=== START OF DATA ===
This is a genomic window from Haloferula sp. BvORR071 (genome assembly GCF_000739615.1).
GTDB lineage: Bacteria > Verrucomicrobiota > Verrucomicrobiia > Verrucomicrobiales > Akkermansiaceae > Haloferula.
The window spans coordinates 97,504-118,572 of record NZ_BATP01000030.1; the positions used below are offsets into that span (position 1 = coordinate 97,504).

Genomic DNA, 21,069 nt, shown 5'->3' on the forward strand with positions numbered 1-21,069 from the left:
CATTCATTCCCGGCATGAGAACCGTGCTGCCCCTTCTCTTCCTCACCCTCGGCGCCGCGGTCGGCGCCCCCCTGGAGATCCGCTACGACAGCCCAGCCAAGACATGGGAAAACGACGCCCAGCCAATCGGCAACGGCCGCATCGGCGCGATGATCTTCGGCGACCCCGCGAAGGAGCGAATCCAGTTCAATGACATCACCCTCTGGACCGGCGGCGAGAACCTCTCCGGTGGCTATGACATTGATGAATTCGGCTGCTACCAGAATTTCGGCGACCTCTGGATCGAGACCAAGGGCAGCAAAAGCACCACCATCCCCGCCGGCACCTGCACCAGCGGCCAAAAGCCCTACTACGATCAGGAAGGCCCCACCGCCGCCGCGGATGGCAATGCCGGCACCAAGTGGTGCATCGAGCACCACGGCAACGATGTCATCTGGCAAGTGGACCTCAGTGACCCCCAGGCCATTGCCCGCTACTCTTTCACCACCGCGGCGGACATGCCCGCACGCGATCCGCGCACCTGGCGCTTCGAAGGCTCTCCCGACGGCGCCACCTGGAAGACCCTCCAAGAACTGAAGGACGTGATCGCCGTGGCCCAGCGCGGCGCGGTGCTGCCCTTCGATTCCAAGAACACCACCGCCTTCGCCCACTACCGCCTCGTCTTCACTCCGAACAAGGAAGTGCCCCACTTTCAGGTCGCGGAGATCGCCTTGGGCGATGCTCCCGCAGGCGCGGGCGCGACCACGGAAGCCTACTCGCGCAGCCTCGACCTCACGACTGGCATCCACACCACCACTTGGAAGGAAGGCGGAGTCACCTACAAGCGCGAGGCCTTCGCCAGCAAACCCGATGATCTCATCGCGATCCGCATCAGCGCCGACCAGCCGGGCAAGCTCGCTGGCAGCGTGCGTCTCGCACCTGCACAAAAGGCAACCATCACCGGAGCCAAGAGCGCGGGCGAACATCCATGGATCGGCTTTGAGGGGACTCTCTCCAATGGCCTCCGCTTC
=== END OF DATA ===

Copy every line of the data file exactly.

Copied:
This is a genomic window from Haloferula sp. BvORR071 (genome assembly GCF_000739615.1).
GTDB lineage: Bacteria > Verrucomicrobiota > Verrucomicrobiia > Verrucomicrobiales > Akkermansiaceae > Haloferula.
The window spans coordinates 97,504-118,572 of record NZ_BATP01000030.1; the positions used below are offsets into that span (position 1 = coordinate 97,504).

Genomic DNA, 21,069 nt, shown 5'->3' on the forward strand with positions numbered 1-21,069 from the left:
CATTCATTCCCGGCATGAGAACCGTGCTGCCCCTTCTCTTCCTCACCCTCGGCGCCGCGGTCGGCGCCCCCCTGGAGATCCGCTACGACAGCCCAGCCAAGACATGGGAAAACGACGCCCAGCCAATCGGCAACGGCCGCATCGGCGCGATGATCTTCGGCGACCCCGCGAAGGAGCGAATCCAGTTCAATGACATCACCCTCTGGACCGGCGGCGAGAACCTCTCCGGTGGCTATGACATTGATGAATTCGGCTGCTACCAGAATTTCGGCGACCTCTGGATCGAGACCAAGGGCAGCAAAAGCACCACCATCCCCGCCGGCACCTGCACCAGCGGCCAAAAGCCCTACTACGATCAGGAAGGCCCCACCGCCGCCGCGGATGGCAATGCCGGCACCAAGTGGTGCATCGAGCACCACGGCAACGATGTCATCTGGCAAGTGGACCTCAGTGACCCCCAGGCCATTGCCCGCTACTCTTTCACCACCGCGGCGGACATGCCCGCACGCGATCCGCGCACCTGGCGCTTCGAAGGCTCTCCCGACGGCGCCACCTGGAAGACCCTCCAAGAACTGAAGGACGTGATCGCCGTGGCCCAGCGCGGCGCGGTGCTGCCCTTCGATTCCAAGAACACCACCGCCTTCGCCCACTACCGCCTCGTCTTCACTCCGAACAAGGAAGTGCCCCACTTTCAGGTCGCGGAGATCGCCTTGGGCGATGCTCCCGCAGGCGCGGGCGCGACCACGGAAGCCTACTCGCGCAGCCTCGACCTCACGACTGGCATCCACACCACCACTTGGAAGGAAGGCGGAGTCACCTACAAGCGCGAGGCCTTCGCCAGCAAACCCGATGATCTCATCGCGATCCGCATCAGCGCCGACCAGCCGGGCAAGCTCGCTGGCAGCGTGCGTCTCGCACCTGCACAAAAGGCAACCATCACCGGAGCCAAGAGCGCGGGCGAACATCCATGGATCGGCTTTGAGGGGACTCTCTCCAATGGCCTCCGCTTC